The account of how the garden was eventually created—and how at first the school and then the entire community pulled together to bring it all about—is an amazing story detailed in Alice Waters’ book Edible Schoolyard. To this day that garden continues, staffed year after year by students coming up through the sixth, seventh and eighth grades. Alice’s vision came true in its entirety: food from the garden is prepared in a special kitchen and served to the student body, who seem to never get enough of it.
While the garden at MLK Middle School continues to thrive, new ones have begun sprouting up all over the country. If Alice has her way (or, as those who know her might say, when she has her way), it will happen at every school in the US.
“I think of the Edible Schoolyard as the way to bring children into a new relationship with food and a set of values that we are all going to need in order to live on this planet together,” Alice explained. “So we are very involved with making models that people can walk into. We made the one in Berkeley, but that’s in Berkeley and it’s for an older group of kids. I think it’s very important that we reach kids when they’re little, so I’m also talking about preschool and kindergarten. We should feed all of our children in school and do it for free. I sort of see this as a stimulus package that deals with preventative medicine, sustainable farming and bringing the children into a sense of their culture, back to their senses. We’re working on an affiliate project in New Orleans that’s been going for a couple of years, and there’s one in North Carolina, one in Los Angeles, and one going to be built in Brooklyn.”
It’s not only a sense of food to Alice, but a sense of community. “I think that this is a universal idea. I’m not talking about anything new—people have been living and eating together since the beginning of time. But I mean eating what’s local and seasonal, and feeding children things that are delicious, and cooking these with family and friends. Being close to nature and celebrating traditions of the table—these are meaningful things in everybody’s life. And I just think we have lost our way and we need to come back there, because that’s where we learn how to take care of the land. We learn to be good stewards and we learn to cook for ourselves, nourish ourselves, and sit there at the table and communicate with one another.”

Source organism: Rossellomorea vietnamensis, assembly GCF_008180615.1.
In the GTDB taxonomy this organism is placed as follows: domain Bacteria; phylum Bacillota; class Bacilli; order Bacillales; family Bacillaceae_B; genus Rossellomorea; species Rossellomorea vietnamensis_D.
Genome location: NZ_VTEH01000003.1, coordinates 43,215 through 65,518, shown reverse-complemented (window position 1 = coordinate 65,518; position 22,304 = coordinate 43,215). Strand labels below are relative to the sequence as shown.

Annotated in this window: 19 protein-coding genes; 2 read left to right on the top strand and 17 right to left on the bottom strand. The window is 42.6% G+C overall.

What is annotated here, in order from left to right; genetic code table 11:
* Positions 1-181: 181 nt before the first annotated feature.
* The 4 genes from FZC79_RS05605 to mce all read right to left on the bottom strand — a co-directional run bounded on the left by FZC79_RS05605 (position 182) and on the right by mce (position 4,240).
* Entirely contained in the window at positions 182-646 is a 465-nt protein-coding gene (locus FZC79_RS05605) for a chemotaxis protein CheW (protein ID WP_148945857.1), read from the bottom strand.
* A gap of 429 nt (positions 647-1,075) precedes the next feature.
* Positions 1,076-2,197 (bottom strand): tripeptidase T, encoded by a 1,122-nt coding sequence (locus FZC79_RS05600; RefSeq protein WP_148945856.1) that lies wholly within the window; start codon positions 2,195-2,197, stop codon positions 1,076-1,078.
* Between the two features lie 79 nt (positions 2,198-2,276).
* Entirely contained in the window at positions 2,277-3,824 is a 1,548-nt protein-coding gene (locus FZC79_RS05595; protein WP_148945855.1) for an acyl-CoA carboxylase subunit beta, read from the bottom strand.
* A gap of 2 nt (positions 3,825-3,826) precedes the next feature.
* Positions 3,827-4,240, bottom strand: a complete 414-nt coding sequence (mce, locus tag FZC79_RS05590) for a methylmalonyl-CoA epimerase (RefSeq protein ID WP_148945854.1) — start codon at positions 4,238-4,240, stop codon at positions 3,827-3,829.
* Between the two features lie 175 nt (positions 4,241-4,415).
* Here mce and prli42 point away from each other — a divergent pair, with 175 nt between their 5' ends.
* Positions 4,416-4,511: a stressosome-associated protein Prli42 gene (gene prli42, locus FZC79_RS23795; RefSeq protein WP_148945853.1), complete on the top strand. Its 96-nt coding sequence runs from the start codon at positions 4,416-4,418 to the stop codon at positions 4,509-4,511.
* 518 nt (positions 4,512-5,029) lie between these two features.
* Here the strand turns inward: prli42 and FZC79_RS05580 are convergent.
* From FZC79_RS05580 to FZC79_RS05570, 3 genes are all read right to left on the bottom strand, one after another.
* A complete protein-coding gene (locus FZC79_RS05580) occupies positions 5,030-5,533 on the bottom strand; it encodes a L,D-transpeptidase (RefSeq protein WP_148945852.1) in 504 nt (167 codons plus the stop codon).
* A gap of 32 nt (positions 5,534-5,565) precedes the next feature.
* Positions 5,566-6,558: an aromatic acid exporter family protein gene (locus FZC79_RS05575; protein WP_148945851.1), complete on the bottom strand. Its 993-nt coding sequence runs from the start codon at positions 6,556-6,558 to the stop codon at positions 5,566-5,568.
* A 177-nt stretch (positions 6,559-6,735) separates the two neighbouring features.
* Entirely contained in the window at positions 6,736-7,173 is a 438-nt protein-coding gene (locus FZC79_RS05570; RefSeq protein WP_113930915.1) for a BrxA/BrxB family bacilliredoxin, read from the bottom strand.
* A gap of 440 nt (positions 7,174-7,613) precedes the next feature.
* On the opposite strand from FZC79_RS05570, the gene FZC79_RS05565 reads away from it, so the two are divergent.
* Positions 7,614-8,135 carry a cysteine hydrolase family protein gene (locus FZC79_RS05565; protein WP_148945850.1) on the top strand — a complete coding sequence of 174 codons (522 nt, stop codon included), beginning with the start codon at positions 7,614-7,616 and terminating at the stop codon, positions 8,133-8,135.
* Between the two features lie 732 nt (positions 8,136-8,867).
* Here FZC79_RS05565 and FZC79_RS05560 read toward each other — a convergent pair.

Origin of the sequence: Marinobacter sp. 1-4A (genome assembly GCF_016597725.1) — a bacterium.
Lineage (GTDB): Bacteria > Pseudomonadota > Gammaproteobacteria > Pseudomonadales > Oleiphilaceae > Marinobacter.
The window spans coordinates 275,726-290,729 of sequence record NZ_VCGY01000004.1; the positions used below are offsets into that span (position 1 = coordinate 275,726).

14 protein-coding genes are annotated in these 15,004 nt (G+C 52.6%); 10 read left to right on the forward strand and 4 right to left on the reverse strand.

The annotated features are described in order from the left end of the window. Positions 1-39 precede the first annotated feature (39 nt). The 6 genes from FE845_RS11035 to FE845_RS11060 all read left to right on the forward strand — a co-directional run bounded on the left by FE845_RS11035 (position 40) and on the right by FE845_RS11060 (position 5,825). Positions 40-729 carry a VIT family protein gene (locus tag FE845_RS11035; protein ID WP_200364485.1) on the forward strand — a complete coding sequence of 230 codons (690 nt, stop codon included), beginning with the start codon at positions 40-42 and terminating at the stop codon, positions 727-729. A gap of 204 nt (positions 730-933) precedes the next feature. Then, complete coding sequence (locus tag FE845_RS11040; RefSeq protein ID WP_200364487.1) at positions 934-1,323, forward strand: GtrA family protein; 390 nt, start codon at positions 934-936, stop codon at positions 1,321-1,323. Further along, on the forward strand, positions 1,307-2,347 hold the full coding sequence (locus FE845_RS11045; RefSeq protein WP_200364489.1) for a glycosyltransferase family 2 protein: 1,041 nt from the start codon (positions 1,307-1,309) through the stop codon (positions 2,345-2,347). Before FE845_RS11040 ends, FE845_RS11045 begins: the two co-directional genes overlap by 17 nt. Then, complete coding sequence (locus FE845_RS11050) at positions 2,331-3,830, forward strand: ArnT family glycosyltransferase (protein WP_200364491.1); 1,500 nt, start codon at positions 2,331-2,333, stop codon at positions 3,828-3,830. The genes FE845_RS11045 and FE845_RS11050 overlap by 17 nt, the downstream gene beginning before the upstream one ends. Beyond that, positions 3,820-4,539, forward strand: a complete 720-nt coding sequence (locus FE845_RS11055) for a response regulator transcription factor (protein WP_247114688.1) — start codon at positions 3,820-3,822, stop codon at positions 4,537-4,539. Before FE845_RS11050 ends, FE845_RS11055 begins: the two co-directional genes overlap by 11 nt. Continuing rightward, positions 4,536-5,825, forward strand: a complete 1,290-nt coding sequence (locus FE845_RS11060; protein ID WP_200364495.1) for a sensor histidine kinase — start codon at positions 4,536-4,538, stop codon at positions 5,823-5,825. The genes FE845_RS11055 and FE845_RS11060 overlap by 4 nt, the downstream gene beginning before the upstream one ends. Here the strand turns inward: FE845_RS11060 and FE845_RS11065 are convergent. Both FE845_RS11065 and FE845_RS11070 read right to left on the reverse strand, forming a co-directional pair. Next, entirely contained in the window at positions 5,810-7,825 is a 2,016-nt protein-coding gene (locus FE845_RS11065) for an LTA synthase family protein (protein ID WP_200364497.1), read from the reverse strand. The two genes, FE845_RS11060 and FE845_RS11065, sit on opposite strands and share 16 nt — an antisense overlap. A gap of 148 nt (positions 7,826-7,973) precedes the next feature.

Free School Lunches
In addition to the Edible Schoolyard program, Alice has been championing a school stimulus package that would provide a free healthy breakfast, lunch and snack for every student in US public schools. “It has not yet been adopted, but it should be,” Alice said. “We’re paying with the health of the nation, and instead we need to pay up front. I think that putting more money into school lunches is a step in the right direction, which we hope to accomplish this fall. There are issues of diabetes in children and obesity as well, and these medical emergencies are not being addressed.”
The medical industry, which eventually has to treat the casualties of non-nutrition, is starting to take notice. One of the sponsors of the Edible Schoolyard program is, believe it or not, Kaiser Permanente. “It’s great when healthcare organizations like Kaiser start to promote preventative medicine and talk a lot about the quality of one’s life, because they don’t see how they can take care of everybody who’s going to be sick,” Alice stated. “That’s where we have to go.”